This map shows the 15 current undersea cable lines stretching from the United States to the Far East. The PacNet-SubCom cable is only the latest. Company officials would not disclose the exact cost of the project, but conceded it was in excess of $100 million. PacNet laid half the cable, about 5,000 miles, from Los Angeles to the middle of the Pacific Ocean. Another company laid the remaining 4,500 miles from Japan. Total length: 9,500 miles.
With the protective outside covering stripped away, the fiber optic cable appears almost too thin to handle the massive traffic it must carry as well the immense pressures of the ocean depths. Its only about 1 inch thick, yet billions of bits of data flow through it hourly. The larger section is a completed splice.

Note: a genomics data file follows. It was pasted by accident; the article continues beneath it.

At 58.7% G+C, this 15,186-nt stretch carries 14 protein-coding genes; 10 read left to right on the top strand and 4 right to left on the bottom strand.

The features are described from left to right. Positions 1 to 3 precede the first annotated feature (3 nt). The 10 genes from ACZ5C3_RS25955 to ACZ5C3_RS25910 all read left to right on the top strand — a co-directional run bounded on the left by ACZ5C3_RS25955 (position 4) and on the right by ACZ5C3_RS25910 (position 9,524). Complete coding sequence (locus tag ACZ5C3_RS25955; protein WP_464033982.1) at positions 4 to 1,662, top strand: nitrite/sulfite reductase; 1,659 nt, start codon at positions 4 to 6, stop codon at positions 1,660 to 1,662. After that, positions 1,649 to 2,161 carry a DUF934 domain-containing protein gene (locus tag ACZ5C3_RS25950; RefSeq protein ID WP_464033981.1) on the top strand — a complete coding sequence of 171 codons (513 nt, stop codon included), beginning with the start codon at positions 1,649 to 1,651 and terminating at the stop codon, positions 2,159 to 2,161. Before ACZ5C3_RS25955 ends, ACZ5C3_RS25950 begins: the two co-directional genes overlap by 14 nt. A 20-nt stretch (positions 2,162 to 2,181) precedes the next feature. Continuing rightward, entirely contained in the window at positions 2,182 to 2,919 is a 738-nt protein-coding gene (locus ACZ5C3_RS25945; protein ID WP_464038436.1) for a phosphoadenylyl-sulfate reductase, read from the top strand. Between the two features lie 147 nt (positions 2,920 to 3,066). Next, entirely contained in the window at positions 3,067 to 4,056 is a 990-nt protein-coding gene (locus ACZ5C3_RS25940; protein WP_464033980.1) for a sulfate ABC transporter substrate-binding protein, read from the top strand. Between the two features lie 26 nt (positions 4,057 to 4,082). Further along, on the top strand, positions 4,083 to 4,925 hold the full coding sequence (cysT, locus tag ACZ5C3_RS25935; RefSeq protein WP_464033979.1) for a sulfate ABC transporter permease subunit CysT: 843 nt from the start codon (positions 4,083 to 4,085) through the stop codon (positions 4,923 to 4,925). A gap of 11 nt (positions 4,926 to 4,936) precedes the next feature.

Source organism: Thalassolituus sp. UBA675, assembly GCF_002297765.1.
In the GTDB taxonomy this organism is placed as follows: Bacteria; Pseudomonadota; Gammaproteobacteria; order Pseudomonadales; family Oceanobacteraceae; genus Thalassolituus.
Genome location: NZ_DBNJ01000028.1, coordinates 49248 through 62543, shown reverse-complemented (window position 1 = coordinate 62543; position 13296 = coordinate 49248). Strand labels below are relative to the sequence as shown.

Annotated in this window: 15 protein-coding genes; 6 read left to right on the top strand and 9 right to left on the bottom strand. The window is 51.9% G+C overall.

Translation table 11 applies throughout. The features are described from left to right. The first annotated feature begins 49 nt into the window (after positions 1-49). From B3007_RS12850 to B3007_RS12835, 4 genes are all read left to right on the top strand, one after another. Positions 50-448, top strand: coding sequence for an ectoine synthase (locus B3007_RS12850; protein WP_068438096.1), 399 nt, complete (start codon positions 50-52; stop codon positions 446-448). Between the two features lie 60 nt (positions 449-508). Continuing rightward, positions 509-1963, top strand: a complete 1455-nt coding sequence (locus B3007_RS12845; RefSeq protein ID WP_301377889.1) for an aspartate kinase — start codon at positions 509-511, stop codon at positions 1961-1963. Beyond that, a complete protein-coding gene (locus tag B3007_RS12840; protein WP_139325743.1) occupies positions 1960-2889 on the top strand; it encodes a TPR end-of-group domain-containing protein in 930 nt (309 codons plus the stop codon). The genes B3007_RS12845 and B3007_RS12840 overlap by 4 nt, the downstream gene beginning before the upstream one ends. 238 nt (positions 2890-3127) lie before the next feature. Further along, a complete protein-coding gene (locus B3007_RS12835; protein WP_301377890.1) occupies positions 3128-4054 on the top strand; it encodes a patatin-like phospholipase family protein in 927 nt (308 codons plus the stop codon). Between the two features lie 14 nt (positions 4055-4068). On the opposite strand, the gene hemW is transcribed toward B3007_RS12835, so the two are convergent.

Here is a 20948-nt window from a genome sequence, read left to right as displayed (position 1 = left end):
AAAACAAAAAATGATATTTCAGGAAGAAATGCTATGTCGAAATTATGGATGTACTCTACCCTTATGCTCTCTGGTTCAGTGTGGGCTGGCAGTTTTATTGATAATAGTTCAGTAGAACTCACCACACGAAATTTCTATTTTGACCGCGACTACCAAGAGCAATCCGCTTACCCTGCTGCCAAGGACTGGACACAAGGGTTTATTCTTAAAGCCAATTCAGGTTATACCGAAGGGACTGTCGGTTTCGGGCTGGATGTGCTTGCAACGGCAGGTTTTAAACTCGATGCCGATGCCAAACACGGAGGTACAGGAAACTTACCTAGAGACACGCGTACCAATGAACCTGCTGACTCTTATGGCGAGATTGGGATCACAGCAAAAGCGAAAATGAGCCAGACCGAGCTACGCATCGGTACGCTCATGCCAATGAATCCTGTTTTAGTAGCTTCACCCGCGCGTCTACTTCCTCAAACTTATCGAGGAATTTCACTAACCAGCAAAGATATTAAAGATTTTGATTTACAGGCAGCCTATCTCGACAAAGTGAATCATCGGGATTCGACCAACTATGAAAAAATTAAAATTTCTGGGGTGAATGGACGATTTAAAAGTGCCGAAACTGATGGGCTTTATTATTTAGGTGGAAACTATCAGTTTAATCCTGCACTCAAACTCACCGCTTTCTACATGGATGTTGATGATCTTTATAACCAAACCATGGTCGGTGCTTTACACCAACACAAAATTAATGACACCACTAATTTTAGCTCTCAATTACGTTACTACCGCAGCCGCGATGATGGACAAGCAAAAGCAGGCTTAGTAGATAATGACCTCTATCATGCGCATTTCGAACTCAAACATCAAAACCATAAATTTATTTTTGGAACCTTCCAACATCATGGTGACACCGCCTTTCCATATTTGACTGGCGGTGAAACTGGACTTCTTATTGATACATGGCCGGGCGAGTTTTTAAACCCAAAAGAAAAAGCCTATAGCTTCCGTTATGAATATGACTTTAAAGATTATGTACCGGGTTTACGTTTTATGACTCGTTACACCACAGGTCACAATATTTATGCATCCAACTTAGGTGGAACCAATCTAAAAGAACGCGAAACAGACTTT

This yellow machine at the stern of the Global Sentinel is a large, heavy plow that can dig a trench 1.5 meters deep and prepare for the burial of a cable line, should it be required to do so. As cable comes up to a continental shelf, it is required to be buried, so as not to interfere with the fishing industry—because of deep-water nets that are becoming more commonplace.
Finally, on the bridge, the fine-tuning control for the ship (when docking, for example) is a joystick, with a graphical representation on a screen nearby.